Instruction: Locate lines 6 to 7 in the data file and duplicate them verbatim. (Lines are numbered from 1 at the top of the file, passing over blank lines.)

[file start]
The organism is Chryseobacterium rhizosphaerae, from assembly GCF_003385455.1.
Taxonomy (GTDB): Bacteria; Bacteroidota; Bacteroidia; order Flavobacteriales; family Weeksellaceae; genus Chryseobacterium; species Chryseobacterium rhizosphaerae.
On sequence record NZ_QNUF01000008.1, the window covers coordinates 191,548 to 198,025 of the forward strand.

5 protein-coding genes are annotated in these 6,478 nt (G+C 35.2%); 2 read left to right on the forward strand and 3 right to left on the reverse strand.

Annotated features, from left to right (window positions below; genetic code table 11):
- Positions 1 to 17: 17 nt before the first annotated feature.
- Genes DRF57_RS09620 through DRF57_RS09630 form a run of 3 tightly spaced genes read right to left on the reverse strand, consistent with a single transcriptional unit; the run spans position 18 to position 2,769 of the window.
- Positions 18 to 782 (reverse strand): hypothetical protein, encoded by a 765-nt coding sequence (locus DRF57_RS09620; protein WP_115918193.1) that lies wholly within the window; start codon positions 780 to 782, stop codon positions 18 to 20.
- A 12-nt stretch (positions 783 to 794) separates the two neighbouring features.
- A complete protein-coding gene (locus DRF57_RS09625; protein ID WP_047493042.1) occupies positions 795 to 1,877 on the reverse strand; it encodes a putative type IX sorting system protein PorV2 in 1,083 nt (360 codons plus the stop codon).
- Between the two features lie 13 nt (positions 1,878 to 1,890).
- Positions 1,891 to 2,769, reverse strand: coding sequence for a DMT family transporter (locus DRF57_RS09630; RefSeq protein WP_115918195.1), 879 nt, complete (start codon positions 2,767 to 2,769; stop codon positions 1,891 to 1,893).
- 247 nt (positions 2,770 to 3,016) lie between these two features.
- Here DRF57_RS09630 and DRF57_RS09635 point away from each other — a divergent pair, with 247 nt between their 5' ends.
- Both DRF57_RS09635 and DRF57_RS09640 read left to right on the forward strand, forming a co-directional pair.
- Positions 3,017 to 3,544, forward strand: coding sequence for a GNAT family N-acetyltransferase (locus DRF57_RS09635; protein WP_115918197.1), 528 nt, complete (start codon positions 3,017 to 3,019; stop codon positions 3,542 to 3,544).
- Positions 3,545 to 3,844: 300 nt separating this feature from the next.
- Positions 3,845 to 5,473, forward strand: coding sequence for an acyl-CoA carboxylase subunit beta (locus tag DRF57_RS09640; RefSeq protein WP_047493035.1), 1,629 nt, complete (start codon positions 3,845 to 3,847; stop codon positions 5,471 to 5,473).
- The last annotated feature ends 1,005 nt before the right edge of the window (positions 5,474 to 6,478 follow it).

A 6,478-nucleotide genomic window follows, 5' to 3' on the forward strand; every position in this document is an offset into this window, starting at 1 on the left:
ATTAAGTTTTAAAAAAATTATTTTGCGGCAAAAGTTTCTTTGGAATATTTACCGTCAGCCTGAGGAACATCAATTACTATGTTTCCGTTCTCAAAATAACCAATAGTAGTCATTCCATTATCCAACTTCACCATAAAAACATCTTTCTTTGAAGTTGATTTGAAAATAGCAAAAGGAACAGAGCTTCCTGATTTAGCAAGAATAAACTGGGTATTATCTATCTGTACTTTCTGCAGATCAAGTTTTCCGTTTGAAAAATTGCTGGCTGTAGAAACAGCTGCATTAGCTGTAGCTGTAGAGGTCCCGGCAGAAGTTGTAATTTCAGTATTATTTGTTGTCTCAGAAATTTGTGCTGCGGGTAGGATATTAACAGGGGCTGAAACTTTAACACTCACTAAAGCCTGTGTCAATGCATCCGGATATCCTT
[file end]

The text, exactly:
- Positions 1 to 17: 17 nt before the first annotated feature.
- Genes DRF57_RS09620 through DRF57_RS09630 form a run of 3 tightly spaced genes read right to left on the reverse strand, consistent with a single transcriptional unit; the run spans position 18 to position 2,769 of the window.